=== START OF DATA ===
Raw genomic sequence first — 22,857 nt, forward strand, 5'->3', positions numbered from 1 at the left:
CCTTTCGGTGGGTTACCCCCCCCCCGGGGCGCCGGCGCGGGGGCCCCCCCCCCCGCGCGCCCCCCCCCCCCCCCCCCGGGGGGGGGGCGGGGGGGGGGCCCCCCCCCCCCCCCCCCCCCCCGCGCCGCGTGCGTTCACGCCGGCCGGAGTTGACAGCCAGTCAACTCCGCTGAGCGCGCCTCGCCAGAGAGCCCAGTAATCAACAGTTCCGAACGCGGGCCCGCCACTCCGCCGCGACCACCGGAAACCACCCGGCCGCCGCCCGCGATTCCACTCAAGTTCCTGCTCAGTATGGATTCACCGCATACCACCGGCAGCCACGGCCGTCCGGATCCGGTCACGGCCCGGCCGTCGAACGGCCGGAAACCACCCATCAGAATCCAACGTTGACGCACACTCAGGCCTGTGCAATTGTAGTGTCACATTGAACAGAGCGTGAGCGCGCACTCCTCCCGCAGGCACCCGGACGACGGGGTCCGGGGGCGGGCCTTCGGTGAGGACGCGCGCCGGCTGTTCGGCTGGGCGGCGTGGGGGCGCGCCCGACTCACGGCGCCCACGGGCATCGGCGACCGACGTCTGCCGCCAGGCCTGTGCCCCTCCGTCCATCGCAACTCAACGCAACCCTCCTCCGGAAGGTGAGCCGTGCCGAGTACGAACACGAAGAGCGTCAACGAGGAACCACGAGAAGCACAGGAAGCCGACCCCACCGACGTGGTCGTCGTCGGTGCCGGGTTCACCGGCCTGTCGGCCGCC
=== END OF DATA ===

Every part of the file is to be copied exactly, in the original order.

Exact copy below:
Raw genomic sequence first — 22,857 nt, forward strand, 5'->3', positions numbered from 1 at the left:
CCTTTCGGTGGGTTACCCCCCCCCCGGGGCGCCGGCGCGGGGGCCCCCCCCCCCGCGCGCCCCCCCCCCCCCCCCCCGGGGGGGGGGCGGGGGGGGGGCCCCCCCCCCCCCCCCCCCCCCCGCGCCGCGTGCGTTCACGCCGGCCGGAGTTGACAGCCAGTCAACTCCGCTGAGCGCGCCTCGCCAGAGAGCCCAGTAATCAACAGTTCCGAACGCGGGCCCGCCACTCCGCCGCGACCACCGGAAACCACCCGGCCGCCGCCCGCGATTCCACTCAAGTTCCTGCTCAGTATGGATTCACCGCATACCACCGGCAGCCACGGCCGTCCGGATCCGGTCACGGCCCGGCCGTCGAACGGCCGGAAACCACCCATCAGAATCCAACGTTGACGCACACTCAGGCCTGTGCAATTGTAGTGTCACATTGAACAGAGCGTGAGCGCGCACTCCTCCCGCAGGCACCCGGACGACGGGGTCCGGGGGCGGGCCTTCGGTGAGGACGCGCGCCGGCTGTTCGGCTGGGCGGCGTGGGGGCGCGCCCGACTCACGGCGCCCACGGGCATCGGCGACCGACGTCTGCCGCCAGGCCTGTGCCCCTCCGTCCATCGCAACTCAACGCAACCCTCCTCCGGAAGGTGAGCCGTGCCGAGTACGAACACGAAGAGCGTCAACGAGGAACCACGAGAAGCACAGGAAGCCGACCCCACCGACGTGGTCGTCGTCGGTGCCGGGTTCACCGGCCTGTCGGCCGCC